español: Mango picolezna
português: Beija-flor-de-bico-virado

The fiery-tailed awlbill (Avocettula recurvirostris) is a species of hummingbird in the subfamily Polytminae, the mangoes. It is found in Brazil, Ecuador, French Guiana, Guyana, Suriname, and Venezuela.[3][4][5]

Taxonomy and systematics

The fiery-tailed awlbill is the only member of genus Avocettula and has no subspecies.[3] The genus had earlier been merged into Anthracothorax.[6]

The fiery-tailed awlbill is 8 to 10 cm (3.1 to 3.9 in) long and weighs about 4.3 g (0.15 oz). Its unique bill is short with a dramatically upturned tip. The adult male has green upperparts. Its throat is shiny emerald green and the belly shiny emerald green with a black center. The top of the tail is violet but for all-green central feathers. The adult female also has green upperparts. Its underparts are white with a black stripe down the middle. Its tail is bluish black and the outer feathers have white tips. Juveniles are similar to the adult female but the underside of the tail is coppery red.[7]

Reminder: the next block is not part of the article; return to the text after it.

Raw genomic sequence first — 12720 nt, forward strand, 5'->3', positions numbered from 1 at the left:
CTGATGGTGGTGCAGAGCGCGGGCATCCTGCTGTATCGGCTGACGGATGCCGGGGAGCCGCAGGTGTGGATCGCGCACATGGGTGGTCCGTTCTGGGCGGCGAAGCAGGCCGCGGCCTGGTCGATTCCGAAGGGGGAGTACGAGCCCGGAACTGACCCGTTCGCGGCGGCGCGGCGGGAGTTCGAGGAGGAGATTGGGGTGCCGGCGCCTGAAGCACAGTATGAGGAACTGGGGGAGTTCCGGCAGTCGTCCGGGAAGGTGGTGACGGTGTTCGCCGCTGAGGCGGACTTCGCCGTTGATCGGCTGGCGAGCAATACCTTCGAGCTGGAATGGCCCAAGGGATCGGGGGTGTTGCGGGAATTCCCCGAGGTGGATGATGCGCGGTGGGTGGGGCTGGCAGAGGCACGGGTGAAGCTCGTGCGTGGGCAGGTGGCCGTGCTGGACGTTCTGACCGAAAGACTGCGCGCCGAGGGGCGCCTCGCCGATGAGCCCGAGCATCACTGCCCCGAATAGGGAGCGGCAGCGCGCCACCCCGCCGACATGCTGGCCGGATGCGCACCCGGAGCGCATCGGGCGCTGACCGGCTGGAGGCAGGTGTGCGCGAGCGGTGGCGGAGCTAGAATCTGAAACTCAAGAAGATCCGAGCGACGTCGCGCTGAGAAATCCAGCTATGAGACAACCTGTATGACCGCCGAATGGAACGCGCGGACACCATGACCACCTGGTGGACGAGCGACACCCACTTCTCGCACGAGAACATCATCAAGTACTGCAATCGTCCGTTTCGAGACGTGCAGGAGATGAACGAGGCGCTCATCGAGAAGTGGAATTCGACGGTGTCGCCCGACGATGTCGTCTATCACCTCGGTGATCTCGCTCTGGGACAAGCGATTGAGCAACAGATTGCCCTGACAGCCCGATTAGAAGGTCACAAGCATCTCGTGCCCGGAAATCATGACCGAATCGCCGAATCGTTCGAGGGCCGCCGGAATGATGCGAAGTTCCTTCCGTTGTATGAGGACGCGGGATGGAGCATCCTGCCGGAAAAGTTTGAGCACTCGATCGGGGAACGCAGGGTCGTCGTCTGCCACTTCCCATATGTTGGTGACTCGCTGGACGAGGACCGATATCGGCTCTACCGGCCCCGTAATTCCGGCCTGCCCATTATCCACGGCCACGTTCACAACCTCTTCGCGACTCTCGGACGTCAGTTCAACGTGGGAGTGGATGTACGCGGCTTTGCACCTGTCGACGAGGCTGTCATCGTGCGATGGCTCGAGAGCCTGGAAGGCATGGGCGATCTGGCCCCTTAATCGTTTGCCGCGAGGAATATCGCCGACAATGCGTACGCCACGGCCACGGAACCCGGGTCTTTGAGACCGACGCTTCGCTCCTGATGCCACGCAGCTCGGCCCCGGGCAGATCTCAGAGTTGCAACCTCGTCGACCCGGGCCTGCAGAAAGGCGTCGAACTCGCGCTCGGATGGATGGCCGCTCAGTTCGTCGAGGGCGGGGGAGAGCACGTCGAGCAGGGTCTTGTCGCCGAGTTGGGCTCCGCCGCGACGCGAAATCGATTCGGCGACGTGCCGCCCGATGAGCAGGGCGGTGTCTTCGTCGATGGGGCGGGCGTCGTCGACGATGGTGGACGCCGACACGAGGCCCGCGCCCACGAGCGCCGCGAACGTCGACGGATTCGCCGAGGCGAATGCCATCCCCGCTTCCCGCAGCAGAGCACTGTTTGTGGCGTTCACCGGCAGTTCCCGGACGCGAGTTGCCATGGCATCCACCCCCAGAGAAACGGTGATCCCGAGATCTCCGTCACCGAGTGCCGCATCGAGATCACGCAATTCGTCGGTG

Distribution and habitat

The fiery-tailed awlbill is found in Amazonia, from southeastern Venezuela east through the Guianas into northern Brazil and south into Brazil as far west as Acre and as far east as Maranhão and Tocantins. There is also a disjunct population along the Napo River in eastern Ecuador.[7] The species has been recorded as a vagrant in Colombia.[4]

The fiery-tailed awlbill primarily inhabits open savanna-like areas in primary forest where it favors vegetation near granite outcrops. It can also be found at the edges of low vegetation near rivers, semi-deciduous forest, and cerrado.[7]

The fiery-tailed awlbill is believed to be sedentary.[7]